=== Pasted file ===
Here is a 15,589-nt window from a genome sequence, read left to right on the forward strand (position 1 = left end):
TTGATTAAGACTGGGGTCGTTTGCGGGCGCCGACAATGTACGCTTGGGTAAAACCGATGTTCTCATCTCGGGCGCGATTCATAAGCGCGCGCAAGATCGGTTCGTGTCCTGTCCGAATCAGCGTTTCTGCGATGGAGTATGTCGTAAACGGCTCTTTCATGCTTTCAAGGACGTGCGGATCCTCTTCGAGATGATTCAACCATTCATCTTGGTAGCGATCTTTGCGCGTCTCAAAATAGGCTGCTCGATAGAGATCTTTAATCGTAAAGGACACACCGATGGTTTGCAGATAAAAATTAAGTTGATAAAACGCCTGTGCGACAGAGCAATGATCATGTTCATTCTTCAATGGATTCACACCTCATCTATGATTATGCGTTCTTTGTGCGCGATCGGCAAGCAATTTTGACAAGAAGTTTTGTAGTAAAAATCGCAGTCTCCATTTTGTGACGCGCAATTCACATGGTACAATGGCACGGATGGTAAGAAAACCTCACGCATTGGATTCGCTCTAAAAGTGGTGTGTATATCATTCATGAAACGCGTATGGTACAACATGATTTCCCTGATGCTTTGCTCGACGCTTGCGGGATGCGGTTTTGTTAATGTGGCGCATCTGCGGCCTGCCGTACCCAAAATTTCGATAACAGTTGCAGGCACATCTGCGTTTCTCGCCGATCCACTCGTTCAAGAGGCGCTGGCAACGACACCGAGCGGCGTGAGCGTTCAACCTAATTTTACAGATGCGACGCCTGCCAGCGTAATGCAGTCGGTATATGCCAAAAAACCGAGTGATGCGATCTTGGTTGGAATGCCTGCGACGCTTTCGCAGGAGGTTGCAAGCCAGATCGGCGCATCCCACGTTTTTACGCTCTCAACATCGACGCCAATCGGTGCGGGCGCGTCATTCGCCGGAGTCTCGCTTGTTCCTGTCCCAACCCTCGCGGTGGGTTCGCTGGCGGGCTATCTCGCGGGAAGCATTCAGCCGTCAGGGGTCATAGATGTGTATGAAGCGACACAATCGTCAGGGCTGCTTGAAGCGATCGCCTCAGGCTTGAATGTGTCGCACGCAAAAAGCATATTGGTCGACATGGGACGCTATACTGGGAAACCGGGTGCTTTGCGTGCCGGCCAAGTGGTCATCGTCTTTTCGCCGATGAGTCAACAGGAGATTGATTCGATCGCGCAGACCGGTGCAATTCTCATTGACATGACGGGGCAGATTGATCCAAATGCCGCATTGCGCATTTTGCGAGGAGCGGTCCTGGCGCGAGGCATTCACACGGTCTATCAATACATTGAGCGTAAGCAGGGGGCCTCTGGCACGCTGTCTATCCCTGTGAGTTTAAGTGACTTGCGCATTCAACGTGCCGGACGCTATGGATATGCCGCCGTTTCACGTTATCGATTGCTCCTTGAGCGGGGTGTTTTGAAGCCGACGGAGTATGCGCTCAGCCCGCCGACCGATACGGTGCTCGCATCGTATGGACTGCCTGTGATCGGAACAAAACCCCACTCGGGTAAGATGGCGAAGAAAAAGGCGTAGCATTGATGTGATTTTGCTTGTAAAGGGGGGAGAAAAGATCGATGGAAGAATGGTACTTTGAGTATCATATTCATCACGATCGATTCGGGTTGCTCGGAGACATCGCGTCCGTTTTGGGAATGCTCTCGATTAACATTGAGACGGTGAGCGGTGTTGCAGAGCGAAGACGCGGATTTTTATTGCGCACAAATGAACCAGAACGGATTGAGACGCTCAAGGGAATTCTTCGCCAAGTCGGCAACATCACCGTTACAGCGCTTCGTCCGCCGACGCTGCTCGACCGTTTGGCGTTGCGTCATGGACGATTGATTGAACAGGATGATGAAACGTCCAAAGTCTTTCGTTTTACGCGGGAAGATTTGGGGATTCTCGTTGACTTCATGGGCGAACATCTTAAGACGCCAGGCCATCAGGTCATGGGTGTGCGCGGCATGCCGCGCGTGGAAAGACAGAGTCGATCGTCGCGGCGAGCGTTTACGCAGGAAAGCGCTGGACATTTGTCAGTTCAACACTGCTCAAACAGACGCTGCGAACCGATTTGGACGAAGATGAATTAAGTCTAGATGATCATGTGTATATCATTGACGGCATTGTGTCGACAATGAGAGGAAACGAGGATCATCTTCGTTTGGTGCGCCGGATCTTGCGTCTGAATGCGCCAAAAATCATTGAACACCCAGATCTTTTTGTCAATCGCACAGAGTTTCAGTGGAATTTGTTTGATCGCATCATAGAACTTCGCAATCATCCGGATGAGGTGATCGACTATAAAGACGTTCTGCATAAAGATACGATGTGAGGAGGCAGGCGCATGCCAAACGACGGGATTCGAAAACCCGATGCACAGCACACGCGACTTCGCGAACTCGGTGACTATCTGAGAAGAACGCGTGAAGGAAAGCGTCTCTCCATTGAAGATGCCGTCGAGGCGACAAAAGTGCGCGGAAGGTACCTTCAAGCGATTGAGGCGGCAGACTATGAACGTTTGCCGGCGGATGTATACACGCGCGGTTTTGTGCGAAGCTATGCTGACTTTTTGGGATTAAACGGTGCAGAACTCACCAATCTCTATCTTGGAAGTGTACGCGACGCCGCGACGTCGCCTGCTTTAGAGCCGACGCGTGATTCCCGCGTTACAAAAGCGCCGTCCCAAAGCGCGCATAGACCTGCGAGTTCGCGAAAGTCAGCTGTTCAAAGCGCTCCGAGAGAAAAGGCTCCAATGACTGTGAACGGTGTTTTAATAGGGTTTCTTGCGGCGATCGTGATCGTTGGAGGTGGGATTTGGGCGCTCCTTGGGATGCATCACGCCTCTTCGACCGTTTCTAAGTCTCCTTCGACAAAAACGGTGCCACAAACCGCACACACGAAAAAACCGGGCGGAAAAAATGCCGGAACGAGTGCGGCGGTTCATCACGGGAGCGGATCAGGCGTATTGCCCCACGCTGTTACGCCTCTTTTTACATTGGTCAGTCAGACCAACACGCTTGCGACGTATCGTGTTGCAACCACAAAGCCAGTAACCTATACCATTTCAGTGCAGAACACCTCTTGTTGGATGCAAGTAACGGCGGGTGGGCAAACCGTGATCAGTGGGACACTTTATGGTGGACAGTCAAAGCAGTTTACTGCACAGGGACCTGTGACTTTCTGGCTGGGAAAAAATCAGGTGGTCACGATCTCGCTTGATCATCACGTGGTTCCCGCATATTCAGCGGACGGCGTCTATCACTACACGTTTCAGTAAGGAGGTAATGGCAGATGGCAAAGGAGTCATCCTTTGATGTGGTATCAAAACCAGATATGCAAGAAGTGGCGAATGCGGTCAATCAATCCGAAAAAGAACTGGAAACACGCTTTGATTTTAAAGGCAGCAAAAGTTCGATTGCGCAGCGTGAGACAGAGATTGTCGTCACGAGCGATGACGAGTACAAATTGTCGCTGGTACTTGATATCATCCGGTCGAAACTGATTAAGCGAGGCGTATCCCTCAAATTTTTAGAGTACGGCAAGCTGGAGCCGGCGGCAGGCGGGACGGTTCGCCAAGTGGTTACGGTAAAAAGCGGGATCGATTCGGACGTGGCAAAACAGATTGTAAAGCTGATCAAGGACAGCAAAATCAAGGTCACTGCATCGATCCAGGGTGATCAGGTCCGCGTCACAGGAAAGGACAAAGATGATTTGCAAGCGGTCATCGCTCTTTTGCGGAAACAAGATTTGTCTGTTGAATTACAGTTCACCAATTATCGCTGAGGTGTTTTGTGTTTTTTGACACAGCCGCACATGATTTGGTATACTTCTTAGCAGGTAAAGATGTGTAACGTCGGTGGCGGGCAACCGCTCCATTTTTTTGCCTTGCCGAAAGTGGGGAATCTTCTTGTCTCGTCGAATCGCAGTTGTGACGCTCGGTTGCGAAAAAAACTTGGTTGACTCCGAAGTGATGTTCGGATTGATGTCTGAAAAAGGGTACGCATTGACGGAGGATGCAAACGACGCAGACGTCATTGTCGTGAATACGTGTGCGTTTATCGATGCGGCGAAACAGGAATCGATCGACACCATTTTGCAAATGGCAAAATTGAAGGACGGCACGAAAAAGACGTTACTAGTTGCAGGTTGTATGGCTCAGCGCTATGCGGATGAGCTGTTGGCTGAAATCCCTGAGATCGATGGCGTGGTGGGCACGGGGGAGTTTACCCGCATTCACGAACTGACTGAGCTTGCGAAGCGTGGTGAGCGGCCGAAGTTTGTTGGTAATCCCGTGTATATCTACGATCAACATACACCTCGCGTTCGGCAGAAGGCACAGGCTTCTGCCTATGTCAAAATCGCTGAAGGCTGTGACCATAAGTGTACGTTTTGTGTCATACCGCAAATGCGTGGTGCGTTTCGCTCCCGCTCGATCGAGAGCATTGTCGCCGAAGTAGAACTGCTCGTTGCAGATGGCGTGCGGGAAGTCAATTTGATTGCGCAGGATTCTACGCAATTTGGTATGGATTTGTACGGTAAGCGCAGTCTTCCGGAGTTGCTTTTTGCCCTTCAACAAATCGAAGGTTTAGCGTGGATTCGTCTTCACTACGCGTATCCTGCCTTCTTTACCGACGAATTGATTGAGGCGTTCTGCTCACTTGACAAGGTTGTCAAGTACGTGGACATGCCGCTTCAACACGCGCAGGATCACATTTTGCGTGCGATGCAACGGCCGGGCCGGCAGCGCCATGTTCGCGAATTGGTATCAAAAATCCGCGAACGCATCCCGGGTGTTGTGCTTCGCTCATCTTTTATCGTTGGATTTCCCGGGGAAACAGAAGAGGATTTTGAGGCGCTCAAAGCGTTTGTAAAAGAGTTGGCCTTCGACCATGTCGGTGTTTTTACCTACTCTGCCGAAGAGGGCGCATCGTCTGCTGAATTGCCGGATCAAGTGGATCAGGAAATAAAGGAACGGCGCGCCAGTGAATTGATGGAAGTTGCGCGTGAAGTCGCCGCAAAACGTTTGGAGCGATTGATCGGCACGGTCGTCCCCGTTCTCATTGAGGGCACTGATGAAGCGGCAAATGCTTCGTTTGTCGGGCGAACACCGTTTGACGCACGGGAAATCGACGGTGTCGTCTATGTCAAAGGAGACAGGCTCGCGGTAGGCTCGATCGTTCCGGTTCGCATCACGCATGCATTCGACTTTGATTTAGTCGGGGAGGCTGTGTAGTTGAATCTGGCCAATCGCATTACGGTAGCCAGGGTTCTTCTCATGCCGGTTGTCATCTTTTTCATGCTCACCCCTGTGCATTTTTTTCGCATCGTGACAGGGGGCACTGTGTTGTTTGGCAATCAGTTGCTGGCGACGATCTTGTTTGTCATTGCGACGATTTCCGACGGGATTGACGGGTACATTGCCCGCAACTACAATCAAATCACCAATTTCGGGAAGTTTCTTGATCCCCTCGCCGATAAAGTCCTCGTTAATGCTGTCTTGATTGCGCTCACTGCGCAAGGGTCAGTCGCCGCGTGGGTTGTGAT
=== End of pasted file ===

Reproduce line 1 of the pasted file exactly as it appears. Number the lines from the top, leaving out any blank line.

Here is a 15,589-nt window from a genome sequence, read left to right on the forward strand (position 1 = left end):